Legislature(2003 - 2004)
04/16/2004 09:09 AM FIN
* first hearing in first committee of referral
= bill was previously heard/scheduled
= bill was previously heard/scheduled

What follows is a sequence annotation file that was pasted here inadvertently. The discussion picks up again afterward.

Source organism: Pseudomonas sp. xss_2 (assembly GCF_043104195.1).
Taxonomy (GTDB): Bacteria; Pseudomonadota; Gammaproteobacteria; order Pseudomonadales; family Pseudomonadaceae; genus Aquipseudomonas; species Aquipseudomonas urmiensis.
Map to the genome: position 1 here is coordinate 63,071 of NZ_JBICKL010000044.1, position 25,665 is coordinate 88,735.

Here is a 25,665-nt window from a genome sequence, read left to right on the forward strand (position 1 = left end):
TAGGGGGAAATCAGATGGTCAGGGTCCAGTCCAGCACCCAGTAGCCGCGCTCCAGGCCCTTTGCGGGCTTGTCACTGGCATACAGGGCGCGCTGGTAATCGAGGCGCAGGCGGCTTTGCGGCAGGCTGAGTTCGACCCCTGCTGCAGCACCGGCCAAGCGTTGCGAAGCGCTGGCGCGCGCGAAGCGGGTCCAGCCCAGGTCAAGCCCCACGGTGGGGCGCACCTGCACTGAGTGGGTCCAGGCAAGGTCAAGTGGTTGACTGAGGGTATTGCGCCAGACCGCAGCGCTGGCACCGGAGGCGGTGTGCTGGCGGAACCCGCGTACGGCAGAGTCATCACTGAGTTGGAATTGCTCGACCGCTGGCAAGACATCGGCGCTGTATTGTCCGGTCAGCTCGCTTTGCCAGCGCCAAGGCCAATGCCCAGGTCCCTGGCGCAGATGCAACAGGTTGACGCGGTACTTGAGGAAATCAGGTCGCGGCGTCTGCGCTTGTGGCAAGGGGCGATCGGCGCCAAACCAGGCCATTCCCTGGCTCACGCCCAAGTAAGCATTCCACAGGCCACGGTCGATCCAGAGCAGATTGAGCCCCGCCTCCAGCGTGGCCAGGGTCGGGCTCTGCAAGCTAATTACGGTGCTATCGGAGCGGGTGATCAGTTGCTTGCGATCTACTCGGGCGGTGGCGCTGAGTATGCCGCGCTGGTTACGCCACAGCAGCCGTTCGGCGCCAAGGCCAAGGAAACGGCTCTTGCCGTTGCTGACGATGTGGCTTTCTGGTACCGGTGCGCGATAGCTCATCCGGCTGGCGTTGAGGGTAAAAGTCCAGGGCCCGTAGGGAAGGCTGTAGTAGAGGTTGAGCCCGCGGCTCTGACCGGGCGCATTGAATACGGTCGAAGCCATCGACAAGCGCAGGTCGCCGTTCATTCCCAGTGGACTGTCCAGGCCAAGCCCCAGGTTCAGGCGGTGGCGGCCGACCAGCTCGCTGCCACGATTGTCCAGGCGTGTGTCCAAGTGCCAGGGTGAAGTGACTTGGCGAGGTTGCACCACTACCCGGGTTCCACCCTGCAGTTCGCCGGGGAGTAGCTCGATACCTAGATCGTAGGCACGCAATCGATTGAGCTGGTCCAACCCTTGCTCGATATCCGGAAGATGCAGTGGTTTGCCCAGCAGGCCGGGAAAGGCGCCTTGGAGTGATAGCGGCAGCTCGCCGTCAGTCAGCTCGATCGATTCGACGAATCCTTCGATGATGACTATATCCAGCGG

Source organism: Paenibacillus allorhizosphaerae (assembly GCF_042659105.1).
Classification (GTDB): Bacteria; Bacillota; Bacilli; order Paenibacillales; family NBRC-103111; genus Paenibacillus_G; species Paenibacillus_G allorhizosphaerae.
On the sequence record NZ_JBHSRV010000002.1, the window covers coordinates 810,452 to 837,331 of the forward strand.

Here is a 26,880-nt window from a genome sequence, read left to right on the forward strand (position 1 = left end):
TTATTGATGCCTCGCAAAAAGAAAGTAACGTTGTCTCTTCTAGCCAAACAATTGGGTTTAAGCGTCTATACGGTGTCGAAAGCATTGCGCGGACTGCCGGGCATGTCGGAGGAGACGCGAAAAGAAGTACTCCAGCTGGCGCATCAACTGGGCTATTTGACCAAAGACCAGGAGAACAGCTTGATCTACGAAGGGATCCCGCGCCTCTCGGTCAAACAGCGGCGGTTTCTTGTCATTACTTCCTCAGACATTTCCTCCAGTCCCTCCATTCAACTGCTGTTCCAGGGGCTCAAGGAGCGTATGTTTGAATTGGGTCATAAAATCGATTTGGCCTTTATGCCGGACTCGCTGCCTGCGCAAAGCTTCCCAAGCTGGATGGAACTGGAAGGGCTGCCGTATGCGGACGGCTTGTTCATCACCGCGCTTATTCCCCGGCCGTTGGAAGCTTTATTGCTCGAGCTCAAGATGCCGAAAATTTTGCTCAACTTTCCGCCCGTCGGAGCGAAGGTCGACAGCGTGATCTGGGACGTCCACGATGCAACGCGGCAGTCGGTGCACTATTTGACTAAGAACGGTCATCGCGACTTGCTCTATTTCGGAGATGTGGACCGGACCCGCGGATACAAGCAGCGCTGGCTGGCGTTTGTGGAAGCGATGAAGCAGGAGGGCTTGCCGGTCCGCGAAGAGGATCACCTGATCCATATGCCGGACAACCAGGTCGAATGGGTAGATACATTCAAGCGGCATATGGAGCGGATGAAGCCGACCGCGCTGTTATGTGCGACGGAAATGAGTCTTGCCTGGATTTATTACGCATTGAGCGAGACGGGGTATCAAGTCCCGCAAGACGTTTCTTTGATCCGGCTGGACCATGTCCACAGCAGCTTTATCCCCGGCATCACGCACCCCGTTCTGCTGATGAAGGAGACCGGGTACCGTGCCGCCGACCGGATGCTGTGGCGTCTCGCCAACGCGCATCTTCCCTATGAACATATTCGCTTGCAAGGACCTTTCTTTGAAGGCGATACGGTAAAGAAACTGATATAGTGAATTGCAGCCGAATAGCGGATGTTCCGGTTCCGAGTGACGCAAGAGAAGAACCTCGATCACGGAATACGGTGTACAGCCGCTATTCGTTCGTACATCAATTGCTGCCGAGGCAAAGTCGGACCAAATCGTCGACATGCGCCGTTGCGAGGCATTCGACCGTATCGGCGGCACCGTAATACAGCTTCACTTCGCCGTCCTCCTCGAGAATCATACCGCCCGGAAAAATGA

MINUTES SENATE FINANCE COMMITTEE April 16, 2004 9:09 AM TAPES SFC-04 # 84, Side A SFC 04 # 84, Side B CALL TO ORDER Vice-Chair Con Bunde convened the meeting at approximately 9:09 AM. PRESENT Senator Con Bunde, Vice Chair Senator Ben Stevens Senator Lyman Hoffman Senator Donny Olson Senator Fred Dyson Also Attending: JANE ALBERTS, Staff to Senator Bunde; TOM BOUTIN, Deputy Commissioner, Department of Revenue; RACHEL LEWIS, Unclaimed Property Administrator, Treasury Division, Department of Revenue; CINDY CASHEN, victim of drunk driving, and Executive Director, Mothers Against Drunk Driving, Juneau Chapter; Attending via Teleconference: From an offnet location: PATTY OLMSTEAD, certified speech language pathologist and Alaska resident; From Anchorage: NANCY LOVERING, President, Alaska Speech and Hearing Association, and speech language pathologists in private practice; MARY ELLEN BEARDSLEY, Assistant Attorney General, Commercial/Fair Business Section, Civil Division, Department of Law; From Mat-Su: LAURA YOUNG CAMPBELL, Alaska Speech and Hearing Association, and licensed speech language pathologist in the Mat-Su school system; SUMMARY INFORMATION SB 365-SPEECH-LANGUAGE PATHOLOGIST ASSISTANTS The Committee heard from the sponsor and speech pathologists. A committee substitute was adopted and the bill was reported from Committee. SB 231-DECREASE TIME TO CLAIM UNCLAIMED PROPERTY The Committee heard from the Department of Revenue and the Department of Law. An amendment was considered but no action was taken. The bill was held in Committee. SB 170-CRIMINAL LAW/SENTENCING/ PROBATION/PAROLE The Committee heard from the Department of Law. The bill was reported from Committee. SENATE BILL NO. 365 "An Act relating to the regulation of speech-language pathologist assistants; and providing for an effective date." This was the first hearing for this bill in the Senate Finance Committee. JANE ALBERTS, Staff to Senator Bunde, testified the Senate Labor and Commerce Committee sponsored this bill on behalf of Alaskan speech pathologists. She told about the current shortage of qualified speech language pathologists in Alaska. This bill, she stated would provide for credentials and authority to speech language pathologist assistants to administer specific services. She defined speech language pathologist assistants as having completed certain coursework and clinical training, and could perform tasks prescribed, directed and supervised by licensed certified speech language pathologists. She gave examples of the duties the assistants would undertake, including preparing materials and performing clerical duties associated with case management. She stressed the assistant is not intended to replace the pathologists but rather extend services. She reported on significant changes in recent years in the field of speech language pathology in the manner in which services are delivered, such as health care finance reform, public school workloads, technological advances and expanded scope of practices. She noted the pathologists are licensed though Department of Community and Economic Development. Ms. Alberts stated this bill would mandate that assistants be regulated and supervised to ensure the consumer is receiving appropriate speech language services. Ms. Alberts predicted this program would increase availability of services while maintaining quality. She pointed out this program may be the only way that services could be received in rural Alaska. Senator Bunde asked how one would become an assistant. Ms. Alberts told of the training program underway and the approximate 30 students enrolled. She expressed intent that these assistants would be utilized in rural communities. Senator Bunde clarified that the University operates the training program and supports this legislation. Ms. Alberts affirmed. Senator Olson asked the number of speech language pathologists in the State and the number of assistants that would be employed. Ms. Alberts deferred. Senator Bunde pointed out that assistants are not currently licensed and recognized. Senator Bunde disclosed he had worked as a speech language pathologist, although he has no intention to return to the profession. PATTY OLMSTEAD, certified speech language pathologist and Alaska resident, testified via teleconference from an offnet location from the American Speech Language Hearing Office in Washington DC in support of this bill. She informed that approximately 235 audiologist and speech language pathologists practice in Alaska, primarily in schools located in larger communities. She spoke to the benefits of providing education to Alaskans to perform this work. Senator Olson asked the prerequisites for the assistance-training program. Ms. Olmstead replied that the majority of students in the training program have at least a high school education, and that most are studying for an Associates of Arts degree. Senator Olson asked how this compares to the educational prerequisites for speech language pathologists. Ms. Olmstead answered that speech language pathologists are required to have a Bachelors degree, a Masters degree and one-year clinical fellowship. She furthered that a national examination is required to become certified. NANCY LOVERING, President, Alaska Speech and Hearing Association, and speech language pathologist in private practice, testified via teleconference from Anchorage that most of the students in the Associates of Arts degree speech language assistance program attend Prince William Sound Community College or the University of Alaska- Anchorage. While the assistance would not qualify as replacements for speech language pathologists, she noted the position would supplement the efforts of the pathologists. She surmised that clients would advance further with the aid of the assistants. LAURA YOUNG CAMPBELL, Alaska Speech and Hearing Association, and licensed speech language pathologist in the Mat-Su school system, testified via teleconference from Mat-Su about the largest need for speech therapy services in schools, especially given the shortage of teachers. She stated the assistant program would allow for more individualized treatment for students using programs she, as a pathologist develops. She furthered that use of assistance would provide her more time to complete paperwork, including that required for the federal No Child Left Behind program. She noted this bill outlines the supervision that assistants would receive. She spoke to the positive impacts on students able to complete their treatment plan in a shorter period of time, which would also cost less to implement. Senator B. Stevens offered a motion to report the bill from Committee. Senator B. Stevens removed his motion. Senator B. Stevens moved to adopt CS SB 365, 23-LS0540\Q as a working document. Without objection the committee substitute was ADOPTED. Senator B. Stevens offered a motion to report CS SB 365, 23- LS0540\Q from Committee with individual recommendations and accompanying fiscal note. There was no objection and CS SB 365 (FIN) MOVED from Committee with fiscal note #1 for $800 from the Department of Community and Economic Development. CS FOR SENATE BILL NO. 231(STA) "An Act relating to unclaimed property; and providing for an effective date." This was the first hearing for this bill in the Senate Finance Committee. TOM BOUTIN, Deputy Commissioner, Department of Revenue, testified this bill would change the Alaska Uniform Unclaimed Property Act to generally comply with other regulations in the nation governing unclaimed property. He specified that this bill would shorten time periods after which ownership of unclaimed property would be transferred to the State. RACHEL LEWIS, Unclaimed Property Administrator, Treasury Division, Department of Revenue, testified this bill would reduce the "dormancy periods" of unclaimed property. She overviewed that the amount of time before which unclaimed property would transfer to State ownership would change from either five years to three years or seven years to five years. She surmised this legislation would improve chances of locating the owners of unclaimed property, would permit businesses to remove the liabilities from accounts, and would transfer unclaimed property to the State general fund sooner "where it could be used for everyone in the state of Alaska." She qualified this legislation does not specifically address demutualization, which is a new practice began the release of the Uniform Law Commissioners Draft of 1995, which this legislation is based upon. Senator Bunde asked for further definition of the demutualization matter. Ms. Lewis deferred to industry representatives. Senator Olson asked the percentage of property currently claimed after the third year and before five to seven years. Ms. Lewis replied the incidence of claims is greatly reduced over time. She predicted an increase of claimed property in the first two years due to the compressed timeframe. Senator Hoffman asked what additional measures would be undertaken to identify, locate and notify owners of unclaimed property. Ms. Lewis replied that currently the Division is required to advertise in newspapers unclaimed property notices annually. She stated this is expensive, and that the Division has found other more cost-effective methods, including maintaining an Internet website, national television programs and commercials, and booths at conferences and fairs. She stressed that funding for these efforts is limited to the $30,000 budget and that this legislation would allow the Division to identify and implement the most efficient and successful methods. Senator Hoffman asked if the Internet is the most effective method for Alaska. Ms. Lewis reiterated that currently, the Division is required to advertise through newspapers, although more effective methods have been identified. This legislation would allow the Division to evaluate different methods. She listed 300 claims resulting from a $30,000 newspaper advertising campaign the previous year, compared to 1,600 claims resulting from an Internet posting at no cost to the State. Senator Olson challenged that many rural residents are not "property minded" and unlikely to surf the Internet. Ms. Lewis replied that many people tend to surf the Internet, and notify neighbors, friends and relatives if information is found. Senator Olson countered that rural areas have limited computer access and therefore Internet surfing is not possible. Ms. Lewis responded that this legislation would permit the Division to determine the best way to address the issue of notifying owners of unclaimed property. She surmised that if the newspaper advertising were not required, the funds could be utilized in a more effective manner. Amendment #1: This amendment replaces the language in Section 5 on page 3 of the committee substitute to read as follows. Sec. 5. AS 34.45 is amended by adding a new section to read: Sec. 34.45.175. Certain property distributed in insurance company reorganizations. Property distributable in the course of a demutualization or related reorganization of an insurance company shall be deemed abandoned as follows: (A) any funds, two years after the date of the demutualization or reorganization, if the funds remain unclaimed, and the owner has not otherwise communicated with the holder or its agent regarding the property as evidenced by a memorandum or other record on file with the holder or its agent; (B) any stock or other equity interest, two years after the date of the demutualization or reorganization if instruments or statements reflecting the distribution are either mailed to the owner and returned by the post office as undeliverable, or not mailed to the owner because of an address on the books and records of the holder that is known to be incorrect, and the owner has not otherwise communicated with the holder or its agent regarding the property as evidenced by a memorandum or other record on file with the holder or its agent. (C) property not subject to (A) or (B) above within two years of the distribution shall remain reportable under other sections of this chapter. Senator Bunde moved for adoption and objected for discussion purposes. Mr. Boutin indicated he has read the amendment and agreed with the concept. He deferred to Ms. Lewis and the Department of Law to explain the provisions. Ms. Lewis remarked that the Division agrees "wholeheartedly" with the amendment, which was suggested by industry and she noted that the National Association of Unclaimed Property Administrators also supports the amendment. MARY ELLEN BEARDSLEY, Assistant Attorney General, Commercial/Fair Business Section, Civil Division, Department of Law, testified via teleconference from Anchorage that she has not had an opportunity to adequately review the amendment. She indicated the Department agrees with the concept of the proposed changes. Senator Bunde directed attention to a memorandum from the legislative Division of Legal and Research Services [copy on file], which also raises concerns with the amendment. No further action was taken on the amendment or the bill. CS FOR SENATE BILL NO. 170(JUD) "An Act relating to murder in the second degree, the justification of defense of self or others, immunity from prosecution, sentencing, probation, discretionary parole, and the right to representation in certain criminal proceedings; relating to violation of a custodian's duty; relating to sexual abuse of a minor; relating to release of information concerning certain cases involving a minor; relating to local options regarding alcoholic beverages, the offense of furnishing or delivery of alcoholic beverages to a person under 21 years of age, and forfeiture of property used in, and money or other items of value used in financial transactions derived from, violation of certain laws relating to alcoholic beverages; relating to assault by means of a dangerous instrument; relating to operating or driving a motor vehicle, aircraft, or watercraft while under the influence of an alcoholic beverage, inhalant, or controlled substance, to the refusal to submit to a chemical test, and to the presumptions concerning the chemical analysis of breath or blood; and providing for an effective date." This was the first hearing for this bill in the Senate Finance Committee. SUSAN PARKS, Deputy Attorney General, Criminal Division, Department of Law, noted this is a comprehensive bill that covers many areas of criminal law. She stated it addresses many "problems" that law enforcement and public safety officers are faced with. She noted this committee substitute is significantly different than the original legislation, as a result of concerns raised during hearings in the Senate Judiciary Committee. She reported that extensive public testimony was taken on the committee substitute in the aforementioned committee. She remarked upon the efforts of the Senate Judiciary Committee to ensure this legislation balances public safety with the rights of defendants. Ms. Parks stated that Sections 1 through 11 address "the problem of alcohol", specifically bootlegging laws. She explained the goal of these provisions it to provide communities with more options and greater ability to enforce their local liquor option laws. She noted Sections 1 through 4 would allow local communities to adopt a lower threshold standard for possession of alcohol within the community. She informed that currently State statue contains one standard, and although some communities have adopted lower limits, the State does not have the ability to enforce the lower limits. The provisions in these bill sections she said would grant that enforcement ability. Senator Bunde asked whether local communities would retain the option to adopt local liquor option laws but would not be required to do so. Ms. Parks affirmed. She continued that these provisions would eliminate a loophole, which she explained occurs as a result of closed communities adoption of conflicting rules, and from overlapping boundaries. She stated that bootleggers have been able to take advantage of these discrepancies. Ms. Parks noted bootlegging statutes currently do not allow for the confiscation of property and pointed out this legislation would match provisions for seizure of property used in drug crimes. Ms. Parks also noted this legislation would create new statutes in Sections 14 and 17. She described Section 14, to correct an omission in the current statutes governing assaults. She stated this provision would create a new Class C felony for crimes in which criminal negligence causes serious physical injury by means of a dangerous instrument. She gave as the most common example, instances in which the driver of a vehicle was not found to be intoxicated, but who nonetheless inflicted serious injury due to criminal negligence. Ms. Parks stated that Section 17 relates to violation of third- party custodian duties. She informed that currently a judge has the option of releasing a defendant on bail into the custody of a third party who promises to report any violations the defendant may commit. Unfortunately, she reported many of the third party custodians fail to fulfill these duties and the State only has the option of pursuing criminal contempt charges. This legislation, she said would establish a and b misdemeanor crimes depending on whether the person the third party custodian was supervising was charged with a felony or a misdemeanor. Ms. Parks continued that this legislation would also amend some existing statutes to "make them stronger". Section 13, she said would modify the felony murder statutes, noting that currently all participants in a serious felony crime, such as a robbery, in which someone other than the participant is killed, is held responsible for that death. She stated this legislation proposes that if the death of a participant is caused by someone other than a participant, such as a store clerk shooting one of the robbers, all participants are held accountable for the death. She remarked this is because the conduct of the participants in the robbery or other crime prompted the death. Ms. Parks informed that Sections 15 and 16 would amend current statues pertaining to the crime of sexual abuse of a minor, noting that currently statutes make no distinction between penetration and touching in offenses perpetrated on a minor by juveniles 15 years of age or younger. The crimes are all classified as misdemeanors, she said, despite the disproportion of the harm caused by penetration. She remarked that this legislation would classify penetration of victims three or more years of age younger than the juvenile offender who is 15 years of age or younger, as a C felony crime. She qualified the case would remain in the juvenile judicial system, but that the higher classification would be a recognition of the seriousness of the conduct. Ms. Parks indicated that Sections 26 and 27 would amend the statutes relating to felony driving under the influence of drugs or alcohol. Ms. Parks informed that currently provisions allow the Department of Health and Social Services to release identifying information on juvenile offenders to schools and law enforcement, but not to the general public. Section 32, she stated would allow the release of this information in certain circumstances for public safety reasons, although in such a manner as to protect confidentiality, Senator Dyson asked if this would allow child care providers who employ teenagers to obtain this information. Ms. Parks replied that is the situation that prompted this change. Ms. Parks then reminded that current statutes are intended for judges to impose consecutive sentencing for each victim and crime committed by an offender; however, she stated adequate sentencing is not occurring. She remarked that Sections 22, 23, 30 and 31 would mandate the legislative intent of the current statute. Ms. Parks then told the Committee this legislation would establish procedures for instances in which a witness in a court proceeding is granted immunity in exchange for testimony but refuses to testify citing protection under the Fifth Amendment to the US Constitution. Ms. Parks next told of situations of gang or drug-related violence whereby all parties claim self defense when an innocent party is injured. She remarked that this bill would prohibit a self-defense plea for anyone who brings a gun to drug or gang activities. Ms. Parks addressed the "big gulp" defense claim sometimes made in driving under the influence arrests that the alcohol was consumed shortly before the driver took the wheel and that the driver would have reached his or her destination before the alcohol entered the blood stream had the driver not been stopped. CINDY CASHEN, victim of drunk driving, and Executive Director, Mothers Against Drunk Driving (MADD), Juneau Chapter, read testimony into the record as follows. MADD supports the committee substitute for House Bill 244. We support the right for communities to adopt lower limits of alcohol possession and importation in order to improve the health and safety of their people. Empowering communities to take part in dealing with alcohol abuse and the breaking of the laws is something that MADD supports. We support stricter drunk driving sanction for high-risk drivers - these are drunk drivers who have repeatedly chosen to endanger themselves and everyone else who shares the road system - must be held accountable for their crimes. About one- third of all drivers arrested or convicted of driving under the influence are repeat offenders. These drivers are 40 percent more likely to be involved in a fatal crash than those without prior DUIs. We support increased penalties for those who chose to drink and drive, which results in the serious injury of an innocent victim or victims. People who drink and drive - referring to the "big gulp" theory - they're not doctors. They're not experts. They aren't able to determine if they're sober before arriving at their destination. If a person chooses to drink and drive, they've broken the law; they've committed a crime and they should be held accountable for it. It's that simple. Ms. Cashen then relayed her story in which the drunk driver was to receive a sentence for each life taken and a lesser sentence for the serious injury caused to another. She stated that the victims' families agreed to this, but the judge "felt sorry" for the offender and imposed a lesser sentence, combining the crimes. Ms. Cashen also stressed the need to address the third party custodian statutes. She told of a drunk driving death that occurred in Hoonah and her assistance to the mother of the deceased boy. SFC 04 # 84, Side B 09:56 AM Ms. Cashen continued that the offender was released to a third party custodian pending trial and subsequently drank and even partied in the house of the victim, and yet no action could be taken against the third party custodian. She predicted this legislation would provide consequences for third party custodians who fail to report violations committed by their charge. Senator Dyson thanked the witness for turning a tragedy into something useful to others. Senator Hoffman asked the number of MAAD chapters in Alaska. Ms. Cashen listed Anchorage, Fairbanks and Juneau with established chapters, and the June 2004 opening of a chapter in Mat-Su, and the formation of another in Petersburg. Ms. Cashen commented that April 19 would be the four-year anniversary of her father's death and "yet nothing has been done." Senator Hoffman referenced Ms. Park's testimony that several communities requested lower alcohol possession limits and he asked which communities made this request. He also asked the impetus of the proposed changes to the alcohol possession statutes made to the bill in the Senate Judiciary Committee. He noted the committee substitute received only one "do pass" recommendation from that Committee. Ms. Parks replied that the community of St. Mary's, plus two others, has adopted rules providing lower levels of alcohol possession. AL STORY, Lieutenant, Alaska State Troopers, Department of Public Safety, testified via teleconference from an offnet location that currently troopers are unable to enforce the limited alcohol possession rules because of current statutory language. Ms. Parks informed the matter of the alcohol possession provisions was discussed extensively in the Senate Judiciary Committee. Senator Hoffman pointed out these provisions were not included in the original version of the bill and asked why it was included in the Senate Judiciary committee substitute. Ms. Parks replied that over the interim, it became a priority of Governor Murkowski to keep alcohol out of "dry" communities. Senator Hoffman wanted to know how this provision would keep alcohol out of communities. He reminded that he sponsored the original legislation to provide for the establishment of dry communities and questioned how the proposed provision would be effective. Ms. Parks responded that it would provide the State the ability to better enforce community decisions. She admitted there is no "silver bullet" for those who want to commit crimes. Senator Hoffman noted the additional penalties for offenses involving alcohol. Ms. Parks explained the proposal to increase to a C felony, the penalty for supplying alcohol to a minor in an area closed to alcohol. She noted mandatory forfeiture of seized items if the offense involved "egregious" circumstances. Senator Hoffman asked if conviction of a C felony results in forfeiture of permanent fund dividends. Ms. Parks answered yes. Senator Dyson appreciated the efforts made in drafting this legislation and commented that the bill must also pass the House of Representatives and that other opportunities would be available to address concerns. Senator Dyson offered a motion to report the bill from Committee with individual recommendations and an accompanying and a new fiscal note. There was no objection and CS SB 170 (JUD) MOVED from Committee with fiscal note #3 for $3,400 from the Department of Corrections, and a new fiscal note for $90,800 from the Department of Administration dated 4/8/04. ADJOURNMENT Vice-Chair Con Bunde adjourned the meeting at 10:05 AM.